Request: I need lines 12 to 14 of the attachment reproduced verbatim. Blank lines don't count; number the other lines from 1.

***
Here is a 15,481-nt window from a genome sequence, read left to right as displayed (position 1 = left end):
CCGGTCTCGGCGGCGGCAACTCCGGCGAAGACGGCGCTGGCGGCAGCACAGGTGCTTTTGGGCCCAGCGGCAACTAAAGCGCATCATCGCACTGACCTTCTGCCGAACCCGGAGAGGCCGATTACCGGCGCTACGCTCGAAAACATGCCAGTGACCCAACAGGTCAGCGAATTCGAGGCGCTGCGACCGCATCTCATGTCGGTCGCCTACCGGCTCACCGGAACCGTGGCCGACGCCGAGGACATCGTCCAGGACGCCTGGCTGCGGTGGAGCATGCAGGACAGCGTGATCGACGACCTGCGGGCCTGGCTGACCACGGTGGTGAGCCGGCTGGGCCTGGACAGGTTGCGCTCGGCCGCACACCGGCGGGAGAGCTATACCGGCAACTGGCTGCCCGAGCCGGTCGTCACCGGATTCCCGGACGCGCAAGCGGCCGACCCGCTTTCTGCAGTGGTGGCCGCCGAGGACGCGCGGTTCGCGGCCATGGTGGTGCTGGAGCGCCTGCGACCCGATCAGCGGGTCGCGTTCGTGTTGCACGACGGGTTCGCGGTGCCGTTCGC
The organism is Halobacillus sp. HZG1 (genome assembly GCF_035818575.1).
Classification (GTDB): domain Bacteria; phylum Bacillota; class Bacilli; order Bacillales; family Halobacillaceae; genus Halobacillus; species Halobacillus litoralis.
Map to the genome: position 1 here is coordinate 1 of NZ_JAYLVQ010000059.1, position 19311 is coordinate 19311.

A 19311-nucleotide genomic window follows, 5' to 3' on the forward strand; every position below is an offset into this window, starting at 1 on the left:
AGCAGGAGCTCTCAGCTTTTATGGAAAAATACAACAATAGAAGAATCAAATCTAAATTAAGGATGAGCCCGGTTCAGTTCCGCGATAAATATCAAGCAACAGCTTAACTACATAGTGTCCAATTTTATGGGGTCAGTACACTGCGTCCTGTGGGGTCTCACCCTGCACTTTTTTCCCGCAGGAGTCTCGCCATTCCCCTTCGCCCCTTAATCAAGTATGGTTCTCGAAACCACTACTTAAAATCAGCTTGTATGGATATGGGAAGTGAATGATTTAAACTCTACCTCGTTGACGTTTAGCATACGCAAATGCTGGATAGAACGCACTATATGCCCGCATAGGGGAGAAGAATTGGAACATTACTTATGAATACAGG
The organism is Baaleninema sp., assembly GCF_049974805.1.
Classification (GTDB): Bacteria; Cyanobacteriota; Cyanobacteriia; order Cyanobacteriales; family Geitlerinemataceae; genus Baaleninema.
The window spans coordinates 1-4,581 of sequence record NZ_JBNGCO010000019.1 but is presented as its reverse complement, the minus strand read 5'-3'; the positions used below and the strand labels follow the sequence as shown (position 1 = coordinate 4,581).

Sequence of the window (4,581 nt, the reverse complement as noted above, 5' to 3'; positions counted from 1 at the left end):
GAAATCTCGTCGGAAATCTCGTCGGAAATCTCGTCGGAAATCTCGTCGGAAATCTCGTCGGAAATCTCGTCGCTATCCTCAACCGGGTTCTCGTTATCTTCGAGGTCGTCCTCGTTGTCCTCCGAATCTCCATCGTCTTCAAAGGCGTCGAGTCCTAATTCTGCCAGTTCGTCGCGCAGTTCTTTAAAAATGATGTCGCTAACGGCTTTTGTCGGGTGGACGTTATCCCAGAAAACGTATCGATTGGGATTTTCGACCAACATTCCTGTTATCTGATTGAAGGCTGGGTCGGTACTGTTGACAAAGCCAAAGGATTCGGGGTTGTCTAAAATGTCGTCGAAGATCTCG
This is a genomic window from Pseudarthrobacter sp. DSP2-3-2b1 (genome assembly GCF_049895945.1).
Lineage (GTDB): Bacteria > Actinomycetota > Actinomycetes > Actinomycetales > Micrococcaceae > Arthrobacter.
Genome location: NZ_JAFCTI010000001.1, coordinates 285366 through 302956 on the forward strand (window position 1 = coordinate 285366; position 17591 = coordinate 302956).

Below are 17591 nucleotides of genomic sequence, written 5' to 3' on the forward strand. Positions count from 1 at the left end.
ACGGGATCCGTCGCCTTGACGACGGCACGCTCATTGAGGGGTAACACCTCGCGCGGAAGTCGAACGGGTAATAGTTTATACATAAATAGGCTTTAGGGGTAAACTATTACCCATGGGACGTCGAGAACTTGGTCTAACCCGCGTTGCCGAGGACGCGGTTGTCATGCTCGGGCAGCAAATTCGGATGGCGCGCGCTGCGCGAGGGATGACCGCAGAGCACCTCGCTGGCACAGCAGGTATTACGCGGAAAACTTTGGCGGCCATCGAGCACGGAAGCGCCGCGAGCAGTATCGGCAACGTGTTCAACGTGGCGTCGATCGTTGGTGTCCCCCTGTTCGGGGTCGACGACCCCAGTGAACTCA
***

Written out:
GAAATCTCGTCGGAAATCTCGTCGGAAATCTCGTCGGAAATCTCGTCGGAAATCTCGTCGGAAATCTCGTCGCTATCCTCAACCGGGTTCTCGTTATCTTCGAGGTCGTCCTCGTTGTCCTCCGAATCTCCATCGTCTTCAAAGGCGTCGAGTCCTAATTCTGCCAGTTCGTCGCGCAGTTCTTTAAAAATGATGTCGCTAACGGCTTTTGTCGGGTGGACGTTATCCCAGAAAACGTATCGATTGGGATTTTCGACCAACATTCCTGTTATCTGATTGAAGGCTGGGTCGGTACTGTTGACAAAGCCAAAGGATTCGGGGTTGTCTAAAATGTCGTCGAAGATCTCG
This is a genomic window from Pseudarthrobacter sp. DSP2-3-2b1 (genome assembly GCF_049895945.1).
Lineage (GTDB): Bacteria > Actinomycetota > Actinomycetes > Actinomycetales > Micrococcaceae > Arthrobacter.